Luscombe is angry about the fact that China has a repressive regime
that routinely violates the civil rights of dissidents and that the
West implicitly condones this by choosing to look rather at the
economic potential of the Chinese market.
anger he has written a play in which a Westerner discovers to his shock
that China has a repressive regime that routinely violates the civil
rights of dissidents and that the West implicitly condones this by
choosing to look rather at the economic potential of the Chinese
you might guess,
the playwright's political and moral message comes through loud and
clear, if a bit mechanically, while the drama is less successful, the
characters having difficulty becoming more than symbols and
reason other than that he's interested in the subject, Luscombe makes
his hero a Formula One race car driver, in China for a big race. Racing
allows Luscombe to talk about big Western money jockeying for a toehold
in China, but his hero could just as easily have been a corporate
underling, part of a trade delegation, or even a backpacking gap year
student; the Formula One is just window dressing.
the driver meet with a hustling Chinese journalist who is himself being
bothered by his dissident sister, trying to get him to help a second
dissident sister who has been arrested. The reporter, who has no
difficulty being both a passionately loyal Communist Party member and a
thriving capitalist, wants nothing to do with his sisters, since merely
associating with them could lose him all his perks. But the driver is
moved by the sister's story and tries to help, inevitably making things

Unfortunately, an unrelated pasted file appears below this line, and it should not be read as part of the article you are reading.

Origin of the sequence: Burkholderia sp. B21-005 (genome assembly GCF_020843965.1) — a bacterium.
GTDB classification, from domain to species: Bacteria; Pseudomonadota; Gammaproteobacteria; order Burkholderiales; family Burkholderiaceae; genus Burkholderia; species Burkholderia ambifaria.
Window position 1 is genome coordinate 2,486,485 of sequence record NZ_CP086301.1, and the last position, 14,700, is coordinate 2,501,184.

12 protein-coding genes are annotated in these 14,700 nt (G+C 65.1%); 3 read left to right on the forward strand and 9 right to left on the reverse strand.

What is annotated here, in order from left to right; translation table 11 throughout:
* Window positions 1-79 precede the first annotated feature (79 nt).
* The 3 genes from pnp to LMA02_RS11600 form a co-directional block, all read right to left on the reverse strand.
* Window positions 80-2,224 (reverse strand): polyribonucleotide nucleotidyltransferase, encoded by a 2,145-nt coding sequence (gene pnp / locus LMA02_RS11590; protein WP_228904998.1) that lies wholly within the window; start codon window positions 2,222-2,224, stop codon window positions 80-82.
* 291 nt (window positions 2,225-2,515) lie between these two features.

nor the driver - nor, for that matter, the briefly seen millionaire
boss of the driver - is allowed to be much more than a stick figure in
Luscombe's metaphor: The Dissident, The Naive Westerner.
and the driver's female PR-person-cum-minder are given enough
dimensions and colours for the actors to shape real and interesting
characters out of them - the one finally beginning to buckle under the
strain of carrying several internal inconsistencies, the other
skilfully juggling crisis after crisis through a mix of professional
pride and real affection for her charge.
that's how it
works in performance. Andres Williams as the driver and Lucy Sheen as
the sister try hard but are just given too little to work with, while
Benedict Wong (reporter) and Lourdes Faberes (minder) are able to do
far more but, being essentially secondary characters, warp the play by
being more interesting than the principals.
directs and hasn't fully mastered the difficult in-the-round form
dictated by the Orange Tree's stage, as too many scenes have actors
planted for too long with their backs to half the audience.
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- Hungry Ghosts - Orange Tree 2010